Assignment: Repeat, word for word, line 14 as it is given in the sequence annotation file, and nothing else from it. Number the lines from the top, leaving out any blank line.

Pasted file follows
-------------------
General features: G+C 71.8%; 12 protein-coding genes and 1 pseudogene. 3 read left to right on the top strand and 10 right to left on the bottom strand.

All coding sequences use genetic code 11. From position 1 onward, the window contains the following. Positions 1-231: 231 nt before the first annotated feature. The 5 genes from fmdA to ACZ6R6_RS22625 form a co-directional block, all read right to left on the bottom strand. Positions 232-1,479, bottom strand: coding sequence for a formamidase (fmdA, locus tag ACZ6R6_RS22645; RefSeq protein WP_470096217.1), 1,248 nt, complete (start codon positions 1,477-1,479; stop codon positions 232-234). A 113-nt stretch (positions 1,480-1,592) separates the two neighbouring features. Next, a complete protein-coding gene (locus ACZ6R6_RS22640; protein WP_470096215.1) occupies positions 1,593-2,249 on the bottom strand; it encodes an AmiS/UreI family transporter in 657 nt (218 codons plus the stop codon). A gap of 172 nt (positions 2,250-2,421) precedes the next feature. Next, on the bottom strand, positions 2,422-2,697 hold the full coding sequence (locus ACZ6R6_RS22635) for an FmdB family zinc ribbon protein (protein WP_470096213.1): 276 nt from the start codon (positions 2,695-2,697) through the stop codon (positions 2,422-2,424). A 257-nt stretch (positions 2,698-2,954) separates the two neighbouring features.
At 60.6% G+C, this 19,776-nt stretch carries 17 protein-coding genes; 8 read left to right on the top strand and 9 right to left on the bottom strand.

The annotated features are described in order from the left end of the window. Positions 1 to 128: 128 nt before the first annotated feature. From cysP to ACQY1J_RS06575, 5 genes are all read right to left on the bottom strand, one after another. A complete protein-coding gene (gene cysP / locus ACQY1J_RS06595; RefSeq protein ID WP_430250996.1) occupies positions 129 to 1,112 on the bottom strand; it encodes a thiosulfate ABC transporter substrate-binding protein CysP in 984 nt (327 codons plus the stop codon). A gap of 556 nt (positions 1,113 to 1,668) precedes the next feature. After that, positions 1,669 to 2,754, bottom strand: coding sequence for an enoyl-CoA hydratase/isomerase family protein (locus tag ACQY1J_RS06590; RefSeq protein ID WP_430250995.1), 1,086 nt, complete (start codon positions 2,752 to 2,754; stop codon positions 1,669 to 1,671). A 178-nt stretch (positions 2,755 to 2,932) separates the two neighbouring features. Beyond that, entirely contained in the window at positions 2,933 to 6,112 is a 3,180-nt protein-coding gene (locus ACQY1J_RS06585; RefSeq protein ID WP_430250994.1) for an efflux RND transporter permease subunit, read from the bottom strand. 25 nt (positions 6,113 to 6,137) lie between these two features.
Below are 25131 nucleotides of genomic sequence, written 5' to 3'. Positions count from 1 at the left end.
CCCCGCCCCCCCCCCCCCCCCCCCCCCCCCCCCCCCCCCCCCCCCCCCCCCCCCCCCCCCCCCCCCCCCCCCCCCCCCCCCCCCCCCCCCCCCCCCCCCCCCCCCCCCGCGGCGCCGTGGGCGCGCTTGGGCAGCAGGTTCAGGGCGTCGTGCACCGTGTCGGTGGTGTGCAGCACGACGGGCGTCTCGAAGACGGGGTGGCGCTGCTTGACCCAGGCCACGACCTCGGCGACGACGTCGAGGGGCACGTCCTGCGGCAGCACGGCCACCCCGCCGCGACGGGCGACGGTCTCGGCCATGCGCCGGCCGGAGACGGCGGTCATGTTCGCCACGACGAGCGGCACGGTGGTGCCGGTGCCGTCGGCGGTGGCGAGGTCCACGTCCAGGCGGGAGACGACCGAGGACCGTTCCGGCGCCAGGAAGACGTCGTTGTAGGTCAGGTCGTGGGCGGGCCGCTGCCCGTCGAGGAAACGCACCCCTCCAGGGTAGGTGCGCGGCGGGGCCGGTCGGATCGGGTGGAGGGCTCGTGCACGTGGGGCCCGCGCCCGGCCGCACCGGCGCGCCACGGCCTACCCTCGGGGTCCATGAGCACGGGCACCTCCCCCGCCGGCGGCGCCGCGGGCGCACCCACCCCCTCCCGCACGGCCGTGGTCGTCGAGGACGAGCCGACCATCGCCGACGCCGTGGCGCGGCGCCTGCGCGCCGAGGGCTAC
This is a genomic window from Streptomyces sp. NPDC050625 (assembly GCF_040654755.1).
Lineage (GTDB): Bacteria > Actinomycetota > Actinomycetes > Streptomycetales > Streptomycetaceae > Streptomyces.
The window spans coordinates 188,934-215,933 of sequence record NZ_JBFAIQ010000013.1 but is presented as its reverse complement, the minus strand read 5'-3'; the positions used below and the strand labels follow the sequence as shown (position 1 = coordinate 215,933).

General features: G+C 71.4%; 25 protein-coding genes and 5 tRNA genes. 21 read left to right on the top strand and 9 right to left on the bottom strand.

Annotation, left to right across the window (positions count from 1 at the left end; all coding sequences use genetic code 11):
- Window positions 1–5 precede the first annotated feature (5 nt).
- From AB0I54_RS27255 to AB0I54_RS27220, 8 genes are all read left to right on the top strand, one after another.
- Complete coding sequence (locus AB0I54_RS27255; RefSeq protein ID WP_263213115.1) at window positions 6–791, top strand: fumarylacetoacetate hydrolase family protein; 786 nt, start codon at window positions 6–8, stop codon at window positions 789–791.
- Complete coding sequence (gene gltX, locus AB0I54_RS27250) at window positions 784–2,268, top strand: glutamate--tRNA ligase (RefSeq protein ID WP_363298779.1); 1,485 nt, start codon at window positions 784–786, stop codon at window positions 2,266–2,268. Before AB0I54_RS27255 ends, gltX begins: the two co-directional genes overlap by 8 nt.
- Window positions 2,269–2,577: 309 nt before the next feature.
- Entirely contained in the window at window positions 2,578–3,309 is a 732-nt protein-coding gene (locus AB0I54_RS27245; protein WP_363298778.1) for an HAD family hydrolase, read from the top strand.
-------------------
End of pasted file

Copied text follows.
- Complete coding sequence (locus AB0I54_RS27255; RefSeq protein ID WP_263213115.1) at window positions 6–791, top strand: fumarylacetoacetate hydrolase family protein; 786 nt, start codon at window positions 6–8, stop codon at window positions 789–791.